America has a drinking problem, and the statistics are sobering.
In 2020, alcohol-related deaths nationally increased by 25.5% to nearly 100,000, according to a recent article in the JAMA Network. Authors cited increased drinking to combat overwhelming pandemic-related stressors as a primary catalyst for this significant increase. Experts went so far as to say deaths from alcohol are one of the hidden tolls of the pandemic.
This largely quiet trend hasn’t grabbed the headlines like the similar increase in drug overdose deaths. Skyrocketing statistics beg the question: Will increased drinking decline as pandemic-related stressors ease and treatment options return? Or is this the new normal?
Whether or not we recognize it, we are all guided by social norms and shared community standards for what behavior is considered generally acceptable. Cigarette use is a great example. In the 1970s, my parents put out ashtrays for guests, even though they themselves did not smoke. Many years ago, cigarettes were socially acceptable, whereas today, they have become broadly rejected.
When was the last time you went to a dinner party where people smoked cigarettes indoors? Similarly, the three-martini business lunch became a thing of the past. I digress.
During the pandemic, a social norm emerged that accepted — or even embraced — drinking alcohol as a coping strategy for the many frightening situations developing each week. Perhaps you noticed the increased clanking of wine bottles on recycling day or how the sidewalk in front of your house looked increasingly like Bourbon Street.
All the while, our kids are paying attention. In a newly released survey from the nonprofit Rise Above Colorado, teens in Colorado are much more likely to report that they have lived with an adult who has a substance-use disorder than they were two years ago.
And I get it. I’ve over-consumed alcohol during extended periods in my life, and my dad was a lifelong alcoholic. We all were in survival mode during the pandemic, grasping for anything that would help. Therapy, treatment, and medical care were much harder to access, but liquor stores were always within easy reach.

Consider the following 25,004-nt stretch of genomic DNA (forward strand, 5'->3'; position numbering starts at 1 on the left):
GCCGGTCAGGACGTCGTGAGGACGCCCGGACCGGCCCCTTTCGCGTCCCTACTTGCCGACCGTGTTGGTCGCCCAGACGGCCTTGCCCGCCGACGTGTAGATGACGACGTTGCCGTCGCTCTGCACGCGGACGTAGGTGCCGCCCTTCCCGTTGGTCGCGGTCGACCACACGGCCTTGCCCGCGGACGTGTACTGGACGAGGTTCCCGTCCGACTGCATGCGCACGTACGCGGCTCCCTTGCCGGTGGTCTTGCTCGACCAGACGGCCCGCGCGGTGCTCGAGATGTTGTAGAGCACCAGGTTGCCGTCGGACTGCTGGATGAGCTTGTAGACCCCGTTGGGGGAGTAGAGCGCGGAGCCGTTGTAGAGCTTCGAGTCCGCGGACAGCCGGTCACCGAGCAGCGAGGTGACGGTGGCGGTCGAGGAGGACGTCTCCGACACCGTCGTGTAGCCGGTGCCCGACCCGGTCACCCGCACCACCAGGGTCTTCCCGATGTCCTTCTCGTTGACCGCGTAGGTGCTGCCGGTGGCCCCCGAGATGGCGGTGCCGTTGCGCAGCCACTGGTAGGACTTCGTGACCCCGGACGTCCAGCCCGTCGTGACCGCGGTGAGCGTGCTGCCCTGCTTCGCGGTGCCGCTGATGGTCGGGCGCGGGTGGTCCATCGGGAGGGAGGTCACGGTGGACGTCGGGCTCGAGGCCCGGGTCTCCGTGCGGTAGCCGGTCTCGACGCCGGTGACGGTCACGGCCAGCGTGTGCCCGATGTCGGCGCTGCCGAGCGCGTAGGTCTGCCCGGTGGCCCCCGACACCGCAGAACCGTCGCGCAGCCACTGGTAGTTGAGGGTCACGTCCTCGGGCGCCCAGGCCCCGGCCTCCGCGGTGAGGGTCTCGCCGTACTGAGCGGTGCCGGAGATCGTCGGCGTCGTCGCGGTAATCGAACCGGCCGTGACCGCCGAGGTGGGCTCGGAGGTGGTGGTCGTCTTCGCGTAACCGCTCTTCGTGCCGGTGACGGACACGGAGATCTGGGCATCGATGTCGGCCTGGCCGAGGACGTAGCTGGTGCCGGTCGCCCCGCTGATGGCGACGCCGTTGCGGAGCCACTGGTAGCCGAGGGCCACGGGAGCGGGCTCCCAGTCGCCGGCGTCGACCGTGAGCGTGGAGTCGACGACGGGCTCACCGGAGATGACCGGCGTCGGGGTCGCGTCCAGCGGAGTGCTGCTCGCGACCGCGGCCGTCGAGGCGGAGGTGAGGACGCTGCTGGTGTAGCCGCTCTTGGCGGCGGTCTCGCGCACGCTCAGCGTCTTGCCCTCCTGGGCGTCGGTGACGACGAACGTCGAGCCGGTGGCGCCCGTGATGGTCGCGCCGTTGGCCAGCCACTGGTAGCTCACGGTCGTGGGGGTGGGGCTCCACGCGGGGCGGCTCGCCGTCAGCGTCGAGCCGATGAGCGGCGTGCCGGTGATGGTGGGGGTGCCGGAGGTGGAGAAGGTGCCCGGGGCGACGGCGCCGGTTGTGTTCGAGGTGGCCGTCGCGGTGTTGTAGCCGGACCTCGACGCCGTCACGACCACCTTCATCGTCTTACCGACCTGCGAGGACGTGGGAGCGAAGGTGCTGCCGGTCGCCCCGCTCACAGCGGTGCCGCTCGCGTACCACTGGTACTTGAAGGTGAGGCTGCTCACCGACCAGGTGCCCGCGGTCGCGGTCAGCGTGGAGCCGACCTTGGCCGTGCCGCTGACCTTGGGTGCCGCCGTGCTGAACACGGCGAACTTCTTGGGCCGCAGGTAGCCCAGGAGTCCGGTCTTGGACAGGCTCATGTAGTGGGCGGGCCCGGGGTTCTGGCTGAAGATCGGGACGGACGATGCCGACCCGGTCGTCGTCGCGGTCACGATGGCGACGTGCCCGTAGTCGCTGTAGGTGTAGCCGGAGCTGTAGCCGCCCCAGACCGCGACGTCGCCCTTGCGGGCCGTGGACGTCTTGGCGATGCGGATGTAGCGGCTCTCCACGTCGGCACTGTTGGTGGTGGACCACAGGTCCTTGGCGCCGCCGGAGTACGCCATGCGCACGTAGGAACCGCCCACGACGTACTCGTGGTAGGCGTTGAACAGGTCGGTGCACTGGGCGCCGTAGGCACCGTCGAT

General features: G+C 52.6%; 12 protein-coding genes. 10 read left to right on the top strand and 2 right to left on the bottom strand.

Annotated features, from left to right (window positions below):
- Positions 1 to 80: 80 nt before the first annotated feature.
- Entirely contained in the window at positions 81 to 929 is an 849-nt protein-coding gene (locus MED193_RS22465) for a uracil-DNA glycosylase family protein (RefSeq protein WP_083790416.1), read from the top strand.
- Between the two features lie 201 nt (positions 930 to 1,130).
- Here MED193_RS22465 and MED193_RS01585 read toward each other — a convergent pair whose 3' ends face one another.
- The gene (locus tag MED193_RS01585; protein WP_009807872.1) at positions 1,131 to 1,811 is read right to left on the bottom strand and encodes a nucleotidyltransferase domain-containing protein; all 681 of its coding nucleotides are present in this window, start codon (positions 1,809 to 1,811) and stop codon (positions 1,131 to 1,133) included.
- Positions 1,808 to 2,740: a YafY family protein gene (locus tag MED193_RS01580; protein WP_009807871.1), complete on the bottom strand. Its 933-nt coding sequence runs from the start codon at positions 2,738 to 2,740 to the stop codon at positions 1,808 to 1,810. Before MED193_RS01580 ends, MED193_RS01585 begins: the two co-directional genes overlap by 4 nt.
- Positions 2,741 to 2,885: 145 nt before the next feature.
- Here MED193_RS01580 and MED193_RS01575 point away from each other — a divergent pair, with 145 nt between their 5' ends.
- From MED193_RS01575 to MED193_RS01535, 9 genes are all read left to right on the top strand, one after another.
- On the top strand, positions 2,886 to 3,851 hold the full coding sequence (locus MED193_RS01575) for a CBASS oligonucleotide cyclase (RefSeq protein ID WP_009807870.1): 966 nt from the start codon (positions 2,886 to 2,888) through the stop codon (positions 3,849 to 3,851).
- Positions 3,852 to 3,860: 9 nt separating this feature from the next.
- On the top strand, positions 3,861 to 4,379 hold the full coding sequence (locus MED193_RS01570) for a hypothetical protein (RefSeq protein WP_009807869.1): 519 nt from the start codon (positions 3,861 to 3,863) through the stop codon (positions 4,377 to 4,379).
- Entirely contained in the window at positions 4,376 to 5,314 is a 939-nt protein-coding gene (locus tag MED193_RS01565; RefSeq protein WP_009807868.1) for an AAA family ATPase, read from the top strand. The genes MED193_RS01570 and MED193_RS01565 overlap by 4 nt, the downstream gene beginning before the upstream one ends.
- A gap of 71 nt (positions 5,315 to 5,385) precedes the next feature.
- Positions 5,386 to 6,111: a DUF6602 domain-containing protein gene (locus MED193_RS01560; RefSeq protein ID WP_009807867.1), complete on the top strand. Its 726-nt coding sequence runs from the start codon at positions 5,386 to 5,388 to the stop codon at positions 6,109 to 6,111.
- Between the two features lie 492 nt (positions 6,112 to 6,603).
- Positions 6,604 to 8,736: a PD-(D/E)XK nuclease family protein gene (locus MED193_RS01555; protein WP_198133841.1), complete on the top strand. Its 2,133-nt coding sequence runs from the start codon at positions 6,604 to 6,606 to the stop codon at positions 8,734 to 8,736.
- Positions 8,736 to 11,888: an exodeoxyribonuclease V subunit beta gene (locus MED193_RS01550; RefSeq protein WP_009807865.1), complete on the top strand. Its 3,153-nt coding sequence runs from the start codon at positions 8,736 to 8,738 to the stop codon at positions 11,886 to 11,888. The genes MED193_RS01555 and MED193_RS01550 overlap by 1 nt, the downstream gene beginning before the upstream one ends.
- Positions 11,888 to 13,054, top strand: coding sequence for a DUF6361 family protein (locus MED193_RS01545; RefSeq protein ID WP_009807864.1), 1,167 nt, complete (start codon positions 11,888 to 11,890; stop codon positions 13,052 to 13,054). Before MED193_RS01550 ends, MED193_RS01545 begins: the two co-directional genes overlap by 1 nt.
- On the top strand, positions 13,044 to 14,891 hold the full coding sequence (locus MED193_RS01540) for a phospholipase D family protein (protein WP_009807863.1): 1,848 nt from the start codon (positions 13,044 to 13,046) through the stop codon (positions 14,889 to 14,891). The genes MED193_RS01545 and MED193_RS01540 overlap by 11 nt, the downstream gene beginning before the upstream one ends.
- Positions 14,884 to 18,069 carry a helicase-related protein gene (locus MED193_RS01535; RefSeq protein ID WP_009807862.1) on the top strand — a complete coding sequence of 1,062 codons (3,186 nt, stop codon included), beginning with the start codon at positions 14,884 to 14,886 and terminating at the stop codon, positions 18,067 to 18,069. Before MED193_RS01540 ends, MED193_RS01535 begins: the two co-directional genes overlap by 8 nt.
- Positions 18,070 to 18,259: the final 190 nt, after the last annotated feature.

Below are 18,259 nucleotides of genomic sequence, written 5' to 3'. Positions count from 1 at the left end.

How to rethink alcohol consumption
As a communications and marketing expert who works on public health campaigns, I’ve asked myself how we can reverse this trend or take steps to show our children that alcohol or other substance use is not the only coping mechanism available.
Here are the solutions I’ve found:
- Open pathways for communication.
We can begin by talking frankly about the issue, replacing judgment with empathy and negativity with kindness. Only then can we start addressing the serious and sometimes deadly health impacts. The U.S. Centers for Disease Control and Prevention recommends against drinking more than two drinks a day for men and one drink a day for women. And note what the CDC defines as a “drink”: 12 ounces of 5% alcohol by volume (ABV) beer, five ounces of 12% ABV wine, or 1.5 ounces of 40% ABV distilled spirits. In other words, a drink isn’t defined by what you can fit in a glass.
- Make a move toward moderation.
In some cases, people can correct course and moderate their alcohol consumption when they notice a problem with excessive drinking. In other cases, even with outside help, people must stop entirely to limit excessive drinking.
For some, embracing moderation strategies is practical and could even provide harm-reduction benefits. Australian research suggests people could benefit from a process that combines advertisements outlining why reducing alcohol consumption supports good health alongside a specific and practical suggestion to keep count of drinks.
- Consider non-alcoholic wine and beer.
The market for non-alcoholic drinks is growing, and the drinks themselves have vastly improved in just a few years. De-alcoholized wine — real wine with the alcohol removed — tastes much more like regular wine than the fruit juice dupes of earlier decades. No-alcohol beers also come in all the popular craft styles, and their taste is virtually indistinguishable from regular beers.
A decent no-alcohol chardonnay or IPA can be enjoyable to sip after work, either instead of alcoholic drinks or as an alternative to help moderate alcohol consumption. The no-alcohol versions are typically much lower calorie, too. All of these benefits make choosing a non-alcoholic drink easier and certainly carry the potential to help curb heavy drinking.
The first step toward recovery is admitting we have a problem. As a nation, let’s face our alcohol dependency head-on and have an honest discussion about the growing consumption trends. Together, we can gather experts to help address it, find more resources, and make a steady move toward recovery for both ourselves and our children.